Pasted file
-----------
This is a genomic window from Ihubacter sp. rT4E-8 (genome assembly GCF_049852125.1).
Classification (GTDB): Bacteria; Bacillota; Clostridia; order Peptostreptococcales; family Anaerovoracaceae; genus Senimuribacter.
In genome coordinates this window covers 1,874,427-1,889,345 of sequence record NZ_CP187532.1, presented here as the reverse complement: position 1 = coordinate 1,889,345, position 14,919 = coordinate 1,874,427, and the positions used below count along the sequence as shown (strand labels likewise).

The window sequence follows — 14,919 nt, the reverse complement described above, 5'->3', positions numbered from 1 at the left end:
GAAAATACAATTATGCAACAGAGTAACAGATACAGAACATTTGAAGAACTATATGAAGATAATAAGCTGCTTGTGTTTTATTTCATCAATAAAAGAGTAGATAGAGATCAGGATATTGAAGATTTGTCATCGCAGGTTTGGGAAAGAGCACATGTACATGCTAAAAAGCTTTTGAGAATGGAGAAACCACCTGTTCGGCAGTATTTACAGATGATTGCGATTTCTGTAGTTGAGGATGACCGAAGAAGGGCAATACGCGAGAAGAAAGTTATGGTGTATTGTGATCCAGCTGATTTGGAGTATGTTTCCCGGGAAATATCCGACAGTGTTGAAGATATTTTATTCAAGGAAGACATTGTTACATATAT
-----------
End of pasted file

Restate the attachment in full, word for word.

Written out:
This is a genomic window from Ihubacter sp. rT4E-8 (genome assembly GCF_049852125.1).
Classification (GTDB): Bacteria; Bacillota; Clostridia; order Peptostreptococcales; family Anaerovoracaceae; genus Senimuribacter.
In genome coordinates this window covers 1,874,427-1,889,345 of sequence record NZ_CP187532.1, presented here as the reverse complement: position 1 = coordinate 1,889,345, position 14,919 = coordinate 1,874,427, and the positions used below count along the sequence as shown (strand labels likewise).

The window sequence follows — 14,919 nt, the reverse complement described above, 5'->3', positions numbered from 1 at the left end:
GAAAATACAATTATGCAACAGAGTAACAGATACAGAACATTTGAAGAACTATATGAAGATAATAAGCTGCTTGTGTTTTATTTCATCAATAAAAGAGTAGATAGAGATCAGGATATTGAAGATTTGTCATCGCAGGTTTGGGAAAGAGCACATGTACATGCTAAAAAGCTTTTGAGAATGGAGAAACCACCTGTTCGGCAGTATTTACAGATGATTGCGATTTCTGTAGTTGAGGATGACCGAAGAAGGGCAATACGCGAGAAGAAAGTTATGGTGTATTGTGATCCAGCTGATTTGGAGTATGTTTCCCGGGAAATATCCGACAGTGTTGAAGATATTTTATTCAAGGAAGACATTGTTACATATAT